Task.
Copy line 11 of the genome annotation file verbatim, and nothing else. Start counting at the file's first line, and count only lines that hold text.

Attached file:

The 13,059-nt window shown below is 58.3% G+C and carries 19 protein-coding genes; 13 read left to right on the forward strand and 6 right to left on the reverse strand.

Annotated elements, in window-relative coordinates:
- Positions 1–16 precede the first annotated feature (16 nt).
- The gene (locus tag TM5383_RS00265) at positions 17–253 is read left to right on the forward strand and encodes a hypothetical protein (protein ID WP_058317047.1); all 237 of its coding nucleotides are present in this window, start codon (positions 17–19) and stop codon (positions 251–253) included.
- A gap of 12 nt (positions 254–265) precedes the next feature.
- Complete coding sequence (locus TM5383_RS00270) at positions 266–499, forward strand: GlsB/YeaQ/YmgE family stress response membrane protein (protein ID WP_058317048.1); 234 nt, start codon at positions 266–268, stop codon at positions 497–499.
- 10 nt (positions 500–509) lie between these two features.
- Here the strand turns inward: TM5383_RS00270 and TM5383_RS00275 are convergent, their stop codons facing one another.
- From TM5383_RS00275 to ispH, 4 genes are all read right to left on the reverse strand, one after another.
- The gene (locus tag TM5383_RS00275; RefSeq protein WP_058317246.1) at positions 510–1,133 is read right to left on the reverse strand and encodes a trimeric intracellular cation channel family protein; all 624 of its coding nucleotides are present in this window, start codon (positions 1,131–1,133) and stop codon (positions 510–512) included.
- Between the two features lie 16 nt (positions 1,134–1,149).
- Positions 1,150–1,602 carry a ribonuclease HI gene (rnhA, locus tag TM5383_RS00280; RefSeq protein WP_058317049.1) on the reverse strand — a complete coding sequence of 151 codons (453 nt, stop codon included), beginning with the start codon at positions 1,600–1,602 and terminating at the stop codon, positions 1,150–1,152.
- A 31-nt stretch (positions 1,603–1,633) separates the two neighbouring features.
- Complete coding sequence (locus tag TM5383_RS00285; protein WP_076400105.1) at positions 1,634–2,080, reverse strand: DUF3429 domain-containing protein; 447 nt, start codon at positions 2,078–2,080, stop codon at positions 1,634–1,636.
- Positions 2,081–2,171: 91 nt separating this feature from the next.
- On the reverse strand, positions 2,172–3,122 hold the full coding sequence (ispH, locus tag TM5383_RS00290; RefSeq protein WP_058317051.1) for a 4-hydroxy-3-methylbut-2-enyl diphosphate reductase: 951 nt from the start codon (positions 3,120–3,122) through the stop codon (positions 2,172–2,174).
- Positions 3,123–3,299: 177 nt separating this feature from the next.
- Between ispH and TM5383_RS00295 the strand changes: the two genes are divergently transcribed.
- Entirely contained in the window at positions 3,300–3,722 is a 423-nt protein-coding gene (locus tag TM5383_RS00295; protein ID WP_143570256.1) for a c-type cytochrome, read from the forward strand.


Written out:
- Between the two features lie 16 nt (positions 1,134–1,149).